On Meghan McCain and The Weight Issue


March 16, 2009 by 8junebugs

There’s a minor skirmish going around the interwebs about conservative radio talk show host Laura Ingraham’s comments about Meghan McCain’s weight. If you haven’t heard of or about Meghan McCain (and I hadn’t, until last week), she’s John McCain’s daughter and a blogger at the Daily Beast. She cut her teeth blogging on her dad’s campaign.

Last week, I quietly applauded Ms. McCain for (a) having the courage to go on Rachel Maddow’s show (they can’t get many conservatives to come on), (b) being a young Republican in an unfriendly political environment, and (c) approaching politics respectfully and openly. I was completely charmed, especially when Maddow asked her about the bailouts and the economy and she said, roughly, “You know, I really don’t understand all the details. I read a lot and I’m trying to understand economics better, but I try not to comment on things I don’t understand.”

Amen to that. She’s young and she knows she’s still learning, and she’s not afraid to say it.

I also thought, “Aw, she’s beautiful. Also curvy. Oh, damn…I hope no one calls her fat after this interview.”

And so “they” have. She has responded with more grace than I might muster. I hope her comfort in her healthy curves continues.

I have a problem with on so many levels that I’m having a hard time knowing where to start.

First, ad hominem attacks are a waste of airtime. I sincerely believe that the Republicans would have had a better shot in the 2008 election if they’d had a substantive alternative to Obama’s platform. When they (and I mean the pundits as much — or more than — the campaign proper) couldn’t find fault with Obama’s plans, they tried desperately to find fault with his person.

And the few who could find fault couldn’t get the headlines. “OMG HE’S A MUSLIM” pulls more hits, and more hits = more advertising. Hooray!

If Ingraham really believes that Ms. McCain is just “a valley girl gone awry,” why encourage high-school-hallway behavior? Seems counterproductive to me. If you want her to rise to the level of talk radio punditry (har!), engage her in a conversation at that level. If you were watching Maddow’s show, you’d know she’s perfectly capable of it.

Second, a suggestion for the GOP: This is your future. There aren’t a lot of young Republicans out there these days — listen to the ones you have. They are more valuable to you, in the long run, than Limbaugh. Grow in the direction of the younger generation that will carry you forward, or you’ll spend the next election cycle wishing you had.

Second-and-a-half: For crying out loud, people, she’s 24. She’s exploring the world and learning and developing her beliefs. She’s not a threat, unless you’re a washed-up talk radio harpy. She’s not advocating violence or treason (as opposed to Chuck Norris). She’s trying to have a conversation. So let her have it — what are you afraid of? Would you rather be the party of conflict than of curiosity and compromise?

Third, I desperately hope we’re moving toward a society that cares more about health and wellness than sizes and scales. There are “fat” people who run marathons and “skinny” people who sit on the couch and eat Doritos. According American expectations, I’ve been overweight since about the fourth grade. The slimmest I’ve ever been since then was probably The Dumb Year, and I wouldn’t advocate that as a long-term lifestyle (thank god for an early-20s metabolism, am I right?). At my fittest, when I was working out five days a week and getting frequent compliments, I still weighed 175 pounds.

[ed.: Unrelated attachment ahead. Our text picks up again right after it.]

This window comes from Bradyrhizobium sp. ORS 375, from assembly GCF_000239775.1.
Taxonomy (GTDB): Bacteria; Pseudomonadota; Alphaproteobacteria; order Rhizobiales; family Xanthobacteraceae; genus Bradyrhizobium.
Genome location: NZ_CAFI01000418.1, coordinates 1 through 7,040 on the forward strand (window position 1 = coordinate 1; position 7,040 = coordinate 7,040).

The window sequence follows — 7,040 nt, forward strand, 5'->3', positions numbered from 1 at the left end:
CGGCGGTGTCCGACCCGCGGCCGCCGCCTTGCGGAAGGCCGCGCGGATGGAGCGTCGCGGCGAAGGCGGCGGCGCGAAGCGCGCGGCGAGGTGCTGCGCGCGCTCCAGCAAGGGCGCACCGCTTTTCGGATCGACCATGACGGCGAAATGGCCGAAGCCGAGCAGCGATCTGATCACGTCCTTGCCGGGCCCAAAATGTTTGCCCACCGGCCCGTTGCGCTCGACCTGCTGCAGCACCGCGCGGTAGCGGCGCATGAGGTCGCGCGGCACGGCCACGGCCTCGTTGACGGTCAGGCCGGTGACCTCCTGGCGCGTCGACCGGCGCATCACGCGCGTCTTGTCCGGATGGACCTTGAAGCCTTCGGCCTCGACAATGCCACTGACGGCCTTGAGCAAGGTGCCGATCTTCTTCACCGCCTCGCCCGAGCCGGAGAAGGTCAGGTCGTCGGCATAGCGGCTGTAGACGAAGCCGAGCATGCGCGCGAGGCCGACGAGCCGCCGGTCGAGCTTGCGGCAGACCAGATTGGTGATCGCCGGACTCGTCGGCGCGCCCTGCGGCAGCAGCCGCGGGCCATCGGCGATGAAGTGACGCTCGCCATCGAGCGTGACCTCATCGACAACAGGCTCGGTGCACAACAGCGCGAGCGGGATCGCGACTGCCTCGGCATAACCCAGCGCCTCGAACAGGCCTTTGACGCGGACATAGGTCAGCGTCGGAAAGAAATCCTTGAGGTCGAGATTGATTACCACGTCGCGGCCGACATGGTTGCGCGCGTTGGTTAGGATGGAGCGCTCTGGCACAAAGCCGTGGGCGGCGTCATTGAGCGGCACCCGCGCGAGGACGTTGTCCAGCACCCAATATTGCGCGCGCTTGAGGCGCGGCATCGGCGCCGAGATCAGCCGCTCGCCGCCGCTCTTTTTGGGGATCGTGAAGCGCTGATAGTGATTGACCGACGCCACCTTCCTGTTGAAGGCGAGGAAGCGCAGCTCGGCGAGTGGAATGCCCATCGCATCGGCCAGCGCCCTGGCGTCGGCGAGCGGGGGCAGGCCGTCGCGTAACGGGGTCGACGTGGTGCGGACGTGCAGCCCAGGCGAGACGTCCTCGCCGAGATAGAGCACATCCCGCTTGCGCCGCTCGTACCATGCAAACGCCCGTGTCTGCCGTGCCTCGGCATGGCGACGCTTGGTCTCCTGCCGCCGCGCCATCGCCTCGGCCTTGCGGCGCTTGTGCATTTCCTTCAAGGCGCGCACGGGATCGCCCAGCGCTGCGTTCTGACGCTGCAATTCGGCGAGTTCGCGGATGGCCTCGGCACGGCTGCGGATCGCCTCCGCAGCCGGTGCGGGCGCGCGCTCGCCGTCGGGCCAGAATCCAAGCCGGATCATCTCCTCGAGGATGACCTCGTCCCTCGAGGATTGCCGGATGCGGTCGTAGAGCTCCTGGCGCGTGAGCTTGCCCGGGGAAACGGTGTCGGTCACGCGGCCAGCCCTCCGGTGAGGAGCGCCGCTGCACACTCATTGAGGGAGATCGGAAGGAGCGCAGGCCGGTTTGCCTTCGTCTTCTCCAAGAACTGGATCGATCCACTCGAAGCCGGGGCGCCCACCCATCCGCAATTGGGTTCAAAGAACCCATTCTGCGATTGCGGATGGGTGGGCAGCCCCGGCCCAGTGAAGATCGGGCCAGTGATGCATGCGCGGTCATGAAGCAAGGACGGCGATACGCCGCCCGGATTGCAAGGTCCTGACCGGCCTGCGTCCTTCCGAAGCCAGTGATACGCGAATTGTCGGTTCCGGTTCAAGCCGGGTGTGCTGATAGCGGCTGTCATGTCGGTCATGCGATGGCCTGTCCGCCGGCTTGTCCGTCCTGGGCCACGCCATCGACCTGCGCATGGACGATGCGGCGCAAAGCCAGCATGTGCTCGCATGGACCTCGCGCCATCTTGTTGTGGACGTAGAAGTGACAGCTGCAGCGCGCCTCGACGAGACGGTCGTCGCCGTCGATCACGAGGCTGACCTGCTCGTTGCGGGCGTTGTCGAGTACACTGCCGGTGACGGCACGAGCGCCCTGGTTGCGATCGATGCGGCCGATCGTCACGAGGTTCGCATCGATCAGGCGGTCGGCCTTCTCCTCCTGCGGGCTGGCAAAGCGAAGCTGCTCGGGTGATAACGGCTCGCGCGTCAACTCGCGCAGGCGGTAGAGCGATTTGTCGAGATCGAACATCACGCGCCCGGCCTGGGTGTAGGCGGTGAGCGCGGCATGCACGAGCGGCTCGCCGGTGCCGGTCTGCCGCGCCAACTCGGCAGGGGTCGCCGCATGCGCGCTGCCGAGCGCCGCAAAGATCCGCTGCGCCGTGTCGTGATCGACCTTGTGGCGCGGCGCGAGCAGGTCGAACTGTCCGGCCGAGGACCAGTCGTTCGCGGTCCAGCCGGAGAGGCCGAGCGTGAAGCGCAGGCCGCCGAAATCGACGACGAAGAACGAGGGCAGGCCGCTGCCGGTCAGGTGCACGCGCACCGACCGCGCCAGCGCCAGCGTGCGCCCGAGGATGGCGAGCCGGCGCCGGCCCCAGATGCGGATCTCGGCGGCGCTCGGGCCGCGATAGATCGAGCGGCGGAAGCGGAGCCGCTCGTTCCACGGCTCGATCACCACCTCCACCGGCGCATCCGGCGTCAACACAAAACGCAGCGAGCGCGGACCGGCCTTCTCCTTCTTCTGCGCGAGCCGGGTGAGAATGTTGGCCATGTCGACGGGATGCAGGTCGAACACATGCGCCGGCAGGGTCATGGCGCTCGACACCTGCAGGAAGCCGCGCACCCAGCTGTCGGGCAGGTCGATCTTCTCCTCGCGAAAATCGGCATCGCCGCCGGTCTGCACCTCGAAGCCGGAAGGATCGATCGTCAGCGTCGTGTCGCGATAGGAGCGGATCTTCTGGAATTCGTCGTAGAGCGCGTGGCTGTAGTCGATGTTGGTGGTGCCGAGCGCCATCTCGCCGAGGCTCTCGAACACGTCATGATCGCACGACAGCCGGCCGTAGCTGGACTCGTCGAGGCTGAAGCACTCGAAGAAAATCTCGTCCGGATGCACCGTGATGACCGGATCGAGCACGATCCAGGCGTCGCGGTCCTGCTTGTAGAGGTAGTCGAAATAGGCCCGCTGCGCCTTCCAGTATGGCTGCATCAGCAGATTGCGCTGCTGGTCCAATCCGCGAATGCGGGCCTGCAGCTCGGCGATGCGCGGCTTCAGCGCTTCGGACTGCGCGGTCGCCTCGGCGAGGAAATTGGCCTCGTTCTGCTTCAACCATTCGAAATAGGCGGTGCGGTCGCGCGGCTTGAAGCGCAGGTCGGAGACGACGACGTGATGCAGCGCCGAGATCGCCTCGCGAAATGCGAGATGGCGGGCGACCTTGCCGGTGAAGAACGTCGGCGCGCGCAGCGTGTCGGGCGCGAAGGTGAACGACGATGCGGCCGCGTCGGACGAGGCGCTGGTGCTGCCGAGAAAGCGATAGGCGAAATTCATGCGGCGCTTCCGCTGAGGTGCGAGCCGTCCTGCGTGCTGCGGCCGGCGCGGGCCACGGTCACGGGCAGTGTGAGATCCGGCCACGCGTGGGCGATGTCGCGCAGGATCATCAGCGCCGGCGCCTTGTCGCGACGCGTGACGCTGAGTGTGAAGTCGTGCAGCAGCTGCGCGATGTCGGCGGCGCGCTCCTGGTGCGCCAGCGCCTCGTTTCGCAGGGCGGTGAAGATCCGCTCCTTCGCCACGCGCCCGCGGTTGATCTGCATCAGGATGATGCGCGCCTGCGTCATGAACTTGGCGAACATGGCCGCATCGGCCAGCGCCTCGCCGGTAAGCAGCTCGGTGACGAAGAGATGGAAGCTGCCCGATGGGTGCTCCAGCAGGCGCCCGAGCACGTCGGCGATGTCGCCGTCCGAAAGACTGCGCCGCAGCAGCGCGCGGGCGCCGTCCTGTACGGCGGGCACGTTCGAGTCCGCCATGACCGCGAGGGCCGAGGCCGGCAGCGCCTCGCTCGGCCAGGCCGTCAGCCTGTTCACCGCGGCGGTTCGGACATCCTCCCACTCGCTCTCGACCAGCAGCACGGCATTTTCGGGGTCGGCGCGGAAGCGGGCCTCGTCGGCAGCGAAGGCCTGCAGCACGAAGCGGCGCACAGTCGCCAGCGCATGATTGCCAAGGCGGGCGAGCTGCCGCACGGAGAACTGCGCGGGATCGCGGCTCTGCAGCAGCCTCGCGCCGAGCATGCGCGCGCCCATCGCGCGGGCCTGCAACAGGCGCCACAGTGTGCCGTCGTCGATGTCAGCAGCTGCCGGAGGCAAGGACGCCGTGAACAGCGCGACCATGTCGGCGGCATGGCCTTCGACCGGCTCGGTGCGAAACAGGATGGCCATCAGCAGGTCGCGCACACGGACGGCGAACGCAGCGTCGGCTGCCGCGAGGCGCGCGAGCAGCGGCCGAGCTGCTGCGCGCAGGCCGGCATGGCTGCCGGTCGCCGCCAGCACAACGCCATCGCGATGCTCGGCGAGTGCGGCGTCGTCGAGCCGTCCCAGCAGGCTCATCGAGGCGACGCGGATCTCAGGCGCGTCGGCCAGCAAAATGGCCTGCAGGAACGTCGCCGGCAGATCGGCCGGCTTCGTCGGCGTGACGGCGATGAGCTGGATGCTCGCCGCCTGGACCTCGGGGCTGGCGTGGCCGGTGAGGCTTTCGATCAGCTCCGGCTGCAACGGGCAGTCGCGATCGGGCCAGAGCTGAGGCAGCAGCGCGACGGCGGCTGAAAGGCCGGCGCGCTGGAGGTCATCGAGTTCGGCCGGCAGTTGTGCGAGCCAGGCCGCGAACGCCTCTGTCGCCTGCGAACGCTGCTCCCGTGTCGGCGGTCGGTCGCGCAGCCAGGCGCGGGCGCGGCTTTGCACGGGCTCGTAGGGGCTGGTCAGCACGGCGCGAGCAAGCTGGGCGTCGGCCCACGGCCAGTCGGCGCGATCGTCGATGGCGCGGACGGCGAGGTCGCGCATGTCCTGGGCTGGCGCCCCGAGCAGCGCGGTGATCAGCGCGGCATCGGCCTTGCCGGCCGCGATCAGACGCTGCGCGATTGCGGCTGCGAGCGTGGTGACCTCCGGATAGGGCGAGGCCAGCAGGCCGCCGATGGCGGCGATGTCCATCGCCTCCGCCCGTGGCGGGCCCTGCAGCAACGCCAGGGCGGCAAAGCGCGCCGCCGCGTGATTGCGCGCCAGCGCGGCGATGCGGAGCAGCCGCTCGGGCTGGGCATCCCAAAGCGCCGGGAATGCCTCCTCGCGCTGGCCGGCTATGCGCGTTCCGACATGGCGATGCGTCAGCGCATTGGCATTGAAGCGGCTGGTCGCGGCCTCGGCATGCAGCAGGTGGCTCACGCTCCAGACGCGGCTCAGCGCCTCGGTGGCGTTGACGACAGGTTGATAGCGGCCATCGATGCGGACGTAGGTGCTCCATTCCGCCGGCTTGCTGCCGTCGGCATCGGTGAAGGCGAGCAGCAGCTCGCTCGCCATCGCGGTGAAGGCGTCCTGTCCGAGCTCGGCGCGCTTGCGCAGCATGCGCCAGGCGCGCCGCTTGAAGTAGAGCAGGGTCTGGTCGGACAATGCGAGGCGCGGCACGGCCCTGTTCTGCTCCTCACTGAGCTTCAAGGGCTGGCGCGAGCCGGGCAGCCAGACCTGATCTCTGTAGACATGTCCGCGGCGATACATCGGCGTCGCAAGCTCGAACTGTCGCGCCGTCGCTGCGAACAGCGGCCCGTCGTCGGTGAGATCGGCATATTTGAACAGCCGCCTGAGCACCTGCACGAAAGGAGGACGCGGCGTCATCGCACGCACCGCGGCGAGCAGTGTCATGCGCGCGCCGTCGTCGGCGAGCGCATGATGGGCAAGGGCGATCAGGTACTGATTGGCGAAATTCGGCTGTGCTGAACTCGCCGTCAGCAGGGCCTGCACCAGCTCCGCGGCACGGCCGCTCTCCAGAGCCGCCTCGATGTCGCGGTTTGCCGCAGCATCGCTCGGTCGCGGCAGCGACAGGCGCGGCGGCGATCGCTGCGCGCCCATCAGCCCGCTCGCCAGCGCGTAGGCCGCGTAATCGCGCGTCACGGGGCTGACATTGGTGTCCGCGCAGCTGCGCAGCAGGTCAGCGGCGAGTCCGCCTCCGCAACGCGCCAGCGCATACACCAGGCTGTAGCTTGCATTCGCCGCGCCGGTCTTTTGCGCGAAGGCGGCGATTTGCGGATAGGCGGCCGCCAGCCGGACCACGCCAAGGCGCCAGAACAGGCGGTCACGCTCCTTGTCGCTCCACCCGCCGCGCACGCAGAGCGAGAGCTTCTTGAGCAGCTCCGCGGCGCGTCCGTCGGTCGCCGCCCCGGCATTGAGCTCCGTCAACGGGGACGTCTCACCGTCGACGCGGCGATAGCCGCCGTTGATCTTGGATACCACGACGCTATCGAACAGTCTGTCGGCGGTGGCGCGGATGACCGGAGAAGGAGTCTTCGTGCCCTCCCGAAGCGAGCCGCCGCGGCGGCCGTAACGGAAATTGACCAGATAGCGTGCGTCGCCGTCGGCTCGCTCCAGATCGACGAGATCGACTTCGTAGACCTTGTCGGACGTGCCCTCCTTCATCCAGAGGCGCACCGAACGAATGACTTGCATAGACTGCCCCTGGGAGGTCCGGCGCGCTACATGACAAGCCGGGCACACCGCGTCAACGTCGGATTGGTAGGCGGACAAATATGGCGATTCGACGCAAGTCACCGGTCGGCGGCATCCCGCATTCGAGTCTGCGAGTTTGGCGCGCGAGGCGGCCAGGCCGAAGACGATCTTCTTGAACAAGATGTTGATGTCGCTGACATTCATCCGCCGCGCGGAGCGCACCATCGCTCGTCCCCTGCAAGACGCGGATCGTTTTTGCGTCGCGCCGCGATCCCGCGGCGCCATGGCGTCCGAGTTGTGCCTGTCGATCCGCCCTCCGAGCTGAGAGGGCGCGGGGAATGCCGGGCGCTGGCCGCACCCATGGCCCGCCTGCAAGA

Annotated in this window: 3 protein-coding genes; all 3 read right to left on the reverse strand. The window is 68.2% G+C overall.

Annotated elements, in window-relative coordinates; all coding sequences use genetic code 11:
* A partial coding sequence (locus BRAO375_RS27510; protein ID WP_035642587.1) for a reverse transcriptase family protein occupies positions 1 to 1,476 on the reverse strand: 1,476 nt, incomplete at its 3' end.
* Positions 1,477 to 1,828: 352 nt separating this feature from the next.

I’m curvy. I will always be curvy. Even at that slimmest point? Still curvy. Genetically, I take after the curvier side of the family…even the skinniest of us still have “child-bearing hips.” When it comes to my overall fat-ness, I try pretty hard to care less about the numbers on a scale than about the following things:

Am I eating when I’m not hungry? Why?
If I am, there’s probably a bigger problem. I’m at my current size (which I like to think of as the far side of voluptuous) because I deliberately gave myself a month-long pass after Mom died in November. Yes, really. Not a pass to stuff my face with every brownie and cookie offered, but a pass on being less mindful about the eating than usual. I figured I had enough to worry about, but was still committed to not sabotaging my own health to deal with the grief.

Do I generally feel healthy? Am I getting sick a lot?
I haven’t gotten legitimately sick in a long time. I’m getting more rest and I’m happier — I haven’t had a proper cold or flu in about a year. I’m able to do the 10-mile training walks at a good clip and carry on a conversation without too much huffing and puffing. Generally, I feel pretty good.

Does the way I look make me feel bad about myself?
Most of the time, I’m pretty confident. I’ve been going through a lot of old photos and getting a little wistful about my fit (though still curvy) 18-year-old self, but I’m much happier working toward a consistent level of health than I am working toward an arbitrary dress size.

Note: Being in love with someone who thinks I’m beautiful inside and out doesn’t hurt, either. I highly recommend it.

So I applaud Ms. McCain’s confidence in her appearance in spite of the criticism, assuming she’s as healthy as she seems to be. I hope we take the lesson to heart instead of continuing the playground Point-at-the-“Fat”-Girl game.


One thought on “On Meghan McCain and The Weight Issue

  1. Emily says:

    So glad you wrote this! Meghan McCain is definitely NOT fat!!!

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